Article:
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Amy LaVere (feat Will Sexton)
plus Iszaak Opatz

Friday 31st January 2020

Listening Room @ The Cross Keys, East St, Thame, OX9 3JS

Doors 7.30 pm
Tickets £10 in advance
Buy tickets . . .
Empty Room Promotions 2019 ©
In association with Nine Mile Touring
Due to sound check restriction the door time indicates the earliest opportunity we can give access to the venue. Live music will start 20-30 minutes after the door open time.
There’s something uniquely fun about Amy LaVere, even when she’s breaking your heart. She is well known among songwriters and critics alike. NPR’s Robert Siegel says she “specializes in lyrics that are more barbed than her sweet soprano prepares you for.”LaVere’s growing catalogue of material and steady critical acclaim suggest a first-tier presence on the Americana and indie-folk/punk circuits. 
Born in Shreveport, Louisiana, this future bard moved continuously throughout childhood due to her father’s job. She spent notable parts of her life in Canada, Texas, Maryland, Illinois, Ohio, and Michigan. Outside of Detroit and only just entering high school, LaVere formed her first band and began writing and performing. Music fans first discovered this “sweet soprano” on This World is Not My Home in 2005, but it was her Jim Dickinson produced breakout album, Anchors & Anvils two years later that put Amy LaVere on the map.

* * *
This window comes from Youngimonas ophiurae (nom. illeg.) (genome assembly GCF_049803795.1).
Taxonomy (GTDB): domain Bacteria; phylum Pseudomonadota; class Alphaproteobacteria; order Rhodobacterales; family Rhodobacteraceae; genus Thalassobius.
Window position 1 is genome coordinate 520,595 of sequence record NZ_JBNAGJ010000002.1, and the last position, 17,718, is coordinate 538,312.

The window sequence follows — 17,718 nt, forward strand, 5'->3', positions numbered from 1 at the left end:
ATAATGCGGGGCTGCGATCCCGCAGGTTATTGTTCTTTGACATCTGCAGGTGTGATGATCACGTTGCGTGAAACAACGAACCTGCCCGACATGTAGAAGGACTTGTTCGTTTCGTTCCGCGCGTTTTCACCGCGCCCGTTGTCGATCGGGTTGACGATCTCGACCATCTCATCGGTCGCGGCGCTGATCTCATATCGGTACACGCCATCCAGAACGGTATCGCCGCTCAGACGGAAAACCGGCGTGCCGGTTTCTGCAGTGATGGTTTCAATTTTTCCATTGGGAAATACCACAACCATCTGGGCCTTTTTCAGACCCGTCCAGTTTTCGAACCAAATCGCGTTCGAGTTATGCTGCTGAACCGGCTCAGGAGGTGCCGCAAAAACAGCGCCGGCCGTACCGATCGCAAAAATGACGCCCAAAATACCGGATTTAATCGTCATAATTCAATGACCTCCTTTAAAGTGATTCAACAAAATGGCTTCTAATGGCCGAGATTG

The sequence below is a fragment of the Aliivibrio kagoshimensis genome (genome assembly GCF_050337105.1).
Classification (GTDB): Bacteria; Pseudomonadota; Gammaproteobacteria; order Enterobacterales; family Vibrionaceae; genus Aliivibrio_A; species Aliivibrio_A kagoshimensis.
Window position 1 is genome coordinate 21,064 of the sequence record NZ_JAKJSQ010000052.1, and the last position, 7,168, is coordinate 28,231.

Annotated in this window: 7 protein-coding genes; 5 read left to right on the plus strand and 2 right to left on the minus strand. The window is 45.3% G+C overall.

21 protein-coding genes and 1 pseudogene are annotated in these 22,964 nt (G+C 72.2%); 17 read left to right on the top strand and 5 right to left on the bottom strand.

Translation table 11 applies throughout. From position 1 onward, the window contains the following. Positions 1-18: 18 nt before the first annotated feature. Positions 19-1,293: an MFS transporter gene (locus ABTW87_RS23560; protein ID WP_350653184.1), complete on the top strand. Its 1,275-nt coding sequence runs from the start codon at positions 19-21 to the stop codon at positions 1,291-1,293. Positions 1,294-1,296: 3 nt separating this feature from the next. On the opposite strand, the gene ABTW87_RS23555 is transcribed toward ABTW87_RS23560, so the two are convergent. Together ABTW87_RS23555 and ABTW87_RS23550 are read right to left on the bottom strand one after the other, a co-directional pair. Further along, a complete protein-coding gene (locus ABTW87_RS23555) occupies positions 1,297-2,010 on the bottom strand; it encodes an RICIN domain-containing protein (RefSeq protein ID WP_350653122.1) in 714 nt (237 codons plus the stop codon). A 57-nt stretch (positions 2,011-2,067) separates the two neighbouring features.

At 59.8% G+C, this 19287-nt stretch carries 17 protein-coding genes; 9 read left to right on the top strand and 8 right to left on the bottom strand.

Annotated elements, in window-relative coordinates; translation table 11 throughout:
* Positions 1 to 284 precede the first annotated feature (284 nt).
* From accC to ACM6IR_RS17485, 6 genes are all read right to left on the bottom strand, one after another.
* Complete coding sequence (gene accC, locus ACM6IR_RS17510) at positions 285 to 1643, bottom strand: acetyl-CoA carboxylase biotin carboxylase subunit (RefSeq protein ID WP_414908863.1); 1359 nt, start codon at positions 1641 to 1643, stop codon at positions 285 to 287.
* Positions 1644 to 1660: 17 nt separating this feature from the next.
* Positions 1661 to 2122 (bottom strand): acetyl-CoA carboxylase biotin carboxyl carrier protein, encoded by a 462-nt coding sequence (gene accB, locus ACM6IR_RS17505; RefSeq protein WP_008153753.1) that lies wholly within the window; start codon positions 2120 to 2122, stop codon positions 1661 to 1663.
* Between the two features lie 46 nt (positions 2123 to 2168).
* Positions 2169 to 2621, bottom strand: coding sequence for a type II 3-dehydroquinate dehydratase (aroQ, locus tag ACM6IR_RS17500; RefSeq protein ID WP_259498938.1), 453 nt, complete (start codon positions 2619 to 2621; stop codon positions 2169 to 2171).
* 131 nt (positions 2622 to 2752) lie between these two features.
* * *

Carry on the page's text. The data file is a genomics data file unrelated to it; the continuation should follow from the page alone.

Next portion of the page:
Her latest album, Painting Blue, which was produced by her husband Will Sexton, captures perfectly the moment that LaVere is in. Sexton’s masterful production and LaVere’s soft, clarinet-like vocals pour over you, pushing and pulling, stirring and calming. As we’ve come to expect, this record is honest, revealing, and sounds uniquely like no one else.
Lead single “No Battle Hymn” is an instrumentally fast-paced, yet vocally reflective piano-popper. Touches of warm horns and wavering organ notes grace the laid-back, shuffling “You’re Not in Memphis.” LaVere delivers a spare, but involving cover of the classic “Shipbuilding”, adding accordion inflection and subdued male harmonies on the chorus sections. Upbeat album-ender “Painting Blue (on Everything)” struts with a pronounced drum beat, and swoons with bittersweet violin strings.
Izsaak Opatz is one of a kind, an eccentric singer-songwriter whom you not only connect with, but root for as he tries in vain to sort out his love life in songs he describes as “Nora Ephron Rom-Com-earnestness with a sense of humour.” His latest album ‘Mariachi Static’ (which takes its title from a lyric in Zevon’s ‘Carmelita’), produced by Malachi DeLorenzo, is an easygoing listen, driven by Opatz’s sublime way with a lyric. He’s opened for Langhorne Slim and James McMurtry, and is currently on the road with Traveller, which counts Opatz’s erstwhile mentor, and fellow Montanan, Jonny Fritz as a member.